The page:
Unchecked electronic waste disposal has a cascade effect on human health, the natural environment and even the Earth’s natural rhythms. Tackling e waste pollution is an essential and pressing human and environmental issue.

It’s no secret that humans generate all manners of waste. Residential and commercial waste exist, including municipal, animal and industrial, radioactive or hazardous waste, and more. It must then be managed through reusing, recycling, storage, treatment or disposal. Most of it is sent to one of the many landfills scattered throughout the country.

One type of waste that people may not be aware of is electronic waste, more commonly known as e-waste. E-waste is becoming a more significant issue, especially as we become more dependent on technology. Below, we will learn more about e-waste, how big an issue e-waste is, and what type of impact a growing amount of e waste pollution has on the environment.

What Is E Waste?

Electronic waste, or e-waste, consists of devices that owners no longer want, have stopped working or are obsolete compared to new emerging technologies. Common types of e-waste are old DVD players, remote controls, laptops, desktop computers, cellphones, hard drives and televisions.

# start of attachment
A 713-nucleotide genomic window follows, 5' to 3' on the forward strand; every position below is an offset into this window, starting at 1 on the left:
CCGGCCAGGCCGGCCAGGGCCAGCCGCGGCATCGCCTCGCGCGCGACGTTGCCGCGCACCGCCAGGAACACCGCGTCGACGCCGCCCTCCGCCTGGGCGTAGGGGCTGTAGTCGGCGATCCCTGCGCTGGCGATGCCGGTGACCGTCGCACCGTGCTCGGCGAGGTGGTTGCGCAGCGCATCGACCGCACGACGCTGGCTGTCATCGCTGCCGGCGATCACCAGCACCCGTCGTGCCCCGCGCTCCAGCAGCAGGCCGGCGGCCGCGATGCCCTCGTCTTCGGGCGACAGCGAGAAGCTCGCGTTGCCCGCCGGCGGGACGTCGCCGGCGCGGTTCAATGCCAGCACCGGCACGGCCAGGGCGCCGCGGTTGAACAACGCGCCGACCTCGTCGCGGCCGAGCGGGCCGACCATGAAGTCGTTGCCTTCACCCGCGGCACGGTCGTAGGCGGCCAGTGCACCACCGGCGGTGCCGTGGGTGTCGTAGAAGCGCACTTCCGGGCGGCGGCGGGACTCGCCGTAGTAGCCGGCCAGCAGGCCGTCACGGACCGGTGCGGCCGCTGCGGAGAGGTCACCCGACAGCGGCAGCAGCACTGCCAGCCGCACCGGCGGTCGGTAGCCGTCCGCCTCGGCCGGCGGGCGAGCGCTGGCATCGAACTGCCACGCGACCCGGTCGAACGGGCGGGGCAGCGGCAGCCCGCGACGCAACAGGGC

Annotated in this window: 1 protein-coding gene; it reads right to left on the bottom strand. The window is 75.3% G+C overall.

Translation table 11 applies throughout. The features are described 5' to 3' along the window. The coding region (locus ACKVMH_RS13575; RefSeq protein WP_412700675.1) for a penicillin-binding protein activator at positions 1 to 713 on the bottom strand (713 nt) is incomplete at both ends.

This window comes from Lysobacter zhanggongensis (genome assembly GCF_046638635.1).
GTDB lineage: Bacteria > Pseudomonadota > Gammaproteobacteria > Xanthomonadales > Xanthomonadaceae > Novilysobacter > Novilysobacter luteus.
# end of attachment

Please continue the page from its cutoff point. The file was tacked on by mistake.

The average American household has 11 connected devices, but what happens when those devices stop working or these households upgrade to new devices? The answer is complicated.

Some older devices are in good condition, whereas others are way past their prime. Others end up collecting dust in the junk drawer, never to be seen again. Many people are unsure about how they can properly dispose of e-waste, and some will simply throw out old devices into their household trash when they can be recycled or repaired. These end up in already packed landfills or are otherwise discarded improperly in nearby open spaces, damaging and potentially degrading natural habitats.